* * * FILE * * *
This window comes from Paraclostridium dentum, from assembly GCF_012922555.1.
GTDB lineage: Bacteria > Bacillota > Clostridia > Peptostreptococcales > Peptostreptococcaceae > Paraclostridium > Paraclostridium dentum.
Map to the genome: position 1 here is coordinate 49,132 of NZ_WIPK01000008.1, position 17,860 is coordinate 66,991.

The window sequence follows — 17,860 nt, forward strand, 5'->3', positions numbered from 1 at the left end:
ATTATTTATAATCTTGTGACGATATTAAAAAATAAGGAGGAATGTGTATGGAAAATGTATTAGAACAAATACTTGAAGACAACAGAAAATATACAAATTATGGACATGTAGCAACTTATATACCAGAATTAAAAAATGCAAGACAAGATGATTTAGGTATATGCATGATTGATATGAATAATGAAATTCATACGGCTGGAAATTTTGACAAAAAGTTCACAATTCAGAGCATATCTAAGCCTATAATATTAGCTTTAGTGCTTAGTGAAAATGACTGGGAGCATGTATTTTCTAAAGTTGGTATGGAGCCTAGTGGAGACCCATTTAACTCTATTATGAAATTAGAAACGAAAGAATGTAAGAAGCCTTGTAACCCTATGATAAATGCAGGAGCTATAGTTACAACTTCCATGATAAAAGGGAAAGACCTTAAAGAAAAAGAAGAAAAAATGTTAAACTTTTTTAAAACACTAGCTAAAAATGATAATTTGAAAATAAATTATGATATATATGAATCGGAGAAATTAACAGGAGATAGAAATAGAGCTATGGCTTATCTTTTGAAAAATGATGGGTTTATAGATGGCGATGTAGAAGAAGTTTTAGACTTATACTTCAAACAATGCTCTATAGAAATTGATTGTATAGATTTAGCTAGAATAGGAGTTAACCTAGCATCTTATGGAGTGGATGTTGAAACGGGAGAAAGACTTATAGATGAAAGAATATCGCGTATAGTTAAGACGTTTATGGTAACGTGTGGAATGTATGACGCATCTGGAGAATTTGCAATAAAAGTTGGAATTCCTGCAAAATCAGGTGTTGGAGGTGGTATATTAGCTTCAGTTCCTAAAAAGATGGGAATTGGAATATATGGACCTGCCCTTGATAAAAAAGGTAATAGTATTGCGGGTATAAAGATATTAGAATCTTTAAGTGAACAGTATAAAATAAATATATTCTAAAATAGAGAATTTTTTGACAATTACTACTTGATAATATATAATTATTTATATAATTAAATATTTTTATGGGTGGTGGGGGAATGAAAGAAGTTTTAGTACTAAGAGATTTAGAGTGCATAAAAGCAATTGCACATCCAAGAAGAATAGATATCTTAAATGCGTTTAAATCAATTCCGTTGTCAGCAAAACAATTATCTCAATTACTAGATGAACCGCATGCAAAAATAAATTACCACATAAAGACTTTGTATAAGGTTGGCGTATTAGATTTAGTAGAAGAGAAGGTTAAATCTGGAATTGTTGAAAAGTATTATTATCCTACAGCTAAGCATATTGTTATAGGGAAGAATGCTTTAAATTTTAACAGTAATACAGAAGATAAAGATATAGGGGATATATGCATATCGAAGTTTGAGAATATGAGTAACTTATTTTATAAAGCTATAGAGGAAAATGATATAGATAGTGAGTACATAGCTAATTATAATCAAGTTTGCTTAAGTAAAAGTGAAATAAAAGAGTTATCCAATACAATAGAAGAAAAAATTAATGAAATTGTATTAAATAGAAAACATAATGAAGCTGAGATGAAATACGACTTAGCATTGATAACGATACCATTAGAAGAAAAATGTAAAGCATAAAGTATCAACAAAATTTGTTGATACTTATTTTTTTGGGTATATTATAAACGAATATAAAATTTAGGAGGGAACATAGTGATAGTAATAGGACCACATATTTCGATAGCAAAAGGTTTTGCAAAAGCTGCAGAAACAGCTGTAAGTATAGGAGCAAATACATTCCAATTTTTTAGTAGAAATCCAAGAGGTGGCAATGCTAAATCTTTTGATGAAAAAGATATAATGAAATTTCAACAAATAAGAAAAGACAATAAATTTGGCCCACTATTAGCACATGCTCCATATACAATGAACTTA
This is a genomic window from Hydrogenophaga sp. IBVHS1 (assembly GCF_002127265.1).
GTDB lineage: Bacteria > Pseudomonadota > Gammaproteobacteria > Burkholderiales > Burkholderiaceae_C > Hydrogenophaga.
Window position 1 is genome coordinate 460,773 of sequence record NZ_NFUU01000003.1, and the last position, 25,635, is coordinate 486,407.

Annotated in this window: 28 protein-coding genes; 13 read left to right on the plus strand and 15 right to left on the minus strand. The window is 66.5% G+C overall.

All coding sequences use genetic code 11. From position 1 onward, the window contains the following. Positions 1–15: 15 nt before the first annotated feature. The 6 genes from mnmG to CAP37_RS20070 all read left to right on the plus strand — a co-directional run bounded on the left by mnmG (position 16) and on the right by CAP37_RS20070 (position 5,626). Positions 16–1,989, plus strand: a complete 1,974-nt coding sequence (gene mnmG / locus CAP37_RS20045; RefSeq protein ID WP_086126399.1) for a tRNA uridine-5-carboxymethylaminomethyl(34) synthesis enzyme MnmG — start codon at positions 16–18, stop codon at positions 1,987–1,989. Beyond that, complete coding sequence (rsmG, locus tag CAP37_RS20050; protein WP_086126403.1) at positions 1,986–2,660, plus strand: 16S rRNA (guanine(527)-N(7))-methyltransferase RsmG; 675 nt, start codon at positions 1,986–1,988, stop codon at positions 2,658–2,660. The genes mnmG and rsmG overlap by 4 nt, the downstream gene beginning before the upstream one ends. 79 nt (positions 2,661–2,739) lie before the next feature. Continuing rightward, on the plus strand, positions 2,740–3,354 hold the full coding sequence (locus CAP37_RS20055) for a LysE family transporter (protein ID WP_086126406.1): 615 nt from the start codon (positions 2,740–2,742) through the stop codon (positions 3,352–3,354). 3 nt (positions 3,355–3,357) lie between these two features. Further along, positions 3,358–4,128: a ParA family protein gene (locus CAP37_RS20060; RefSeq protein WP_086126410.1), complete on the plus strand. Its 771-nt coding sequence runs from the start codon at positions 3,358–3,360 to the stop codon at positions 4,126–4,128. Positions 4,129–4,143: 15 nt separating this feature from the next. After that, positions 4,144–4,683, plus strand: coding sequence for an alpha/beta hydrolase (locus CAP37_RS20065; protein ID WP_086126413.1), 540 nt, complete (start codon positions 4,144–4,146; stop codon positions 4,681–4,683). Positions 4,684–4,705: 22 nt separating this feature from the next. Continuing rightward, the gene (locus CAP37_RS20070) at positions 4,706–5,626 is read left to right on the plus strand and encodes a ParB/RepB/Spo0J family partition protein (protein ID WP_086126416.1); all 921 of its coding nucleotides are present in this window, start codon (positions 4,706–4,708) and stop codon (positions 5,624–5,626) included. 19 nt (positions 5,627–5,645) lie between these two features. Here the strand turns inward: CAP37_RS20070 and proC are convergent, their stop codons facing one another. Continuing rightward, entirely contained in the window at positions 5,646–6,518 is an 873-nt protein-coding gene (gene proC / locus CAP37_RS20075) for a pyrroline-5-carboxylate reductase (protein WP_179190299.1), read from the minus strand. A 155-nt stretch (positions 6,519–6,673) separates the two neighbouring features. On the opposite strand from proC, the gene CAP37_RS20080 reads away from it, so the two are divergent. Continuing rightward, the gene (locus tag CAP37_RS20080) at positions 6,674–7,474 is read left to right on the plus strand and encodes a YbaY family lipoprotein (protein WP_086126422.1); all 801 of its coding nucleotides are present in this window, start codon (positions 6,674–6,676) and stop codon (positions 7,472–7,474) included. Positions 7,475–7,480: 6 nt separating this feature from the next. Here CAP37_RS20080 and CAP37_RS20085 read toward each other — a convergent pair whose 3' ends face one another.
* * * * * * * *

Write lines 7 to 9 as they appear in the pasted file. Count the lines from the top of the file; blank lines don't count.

GTDB lineage: Bacteria > Pseudomonadota > Gammaproteobacteria > Burkholderiales > Burkholderiaceae_C > Hydrogenophaga.
Window position 1 is genome coordinate 460,773 of sequence record NZ_NFUU01000003.1, and the last position, 25,635, is coordinate 486,407.

Annotated in this window: 28 protein-coding genes; 13 read left to right on the plus strand and 15 right to left on the minus strand. The window is 66.5% G+C overall.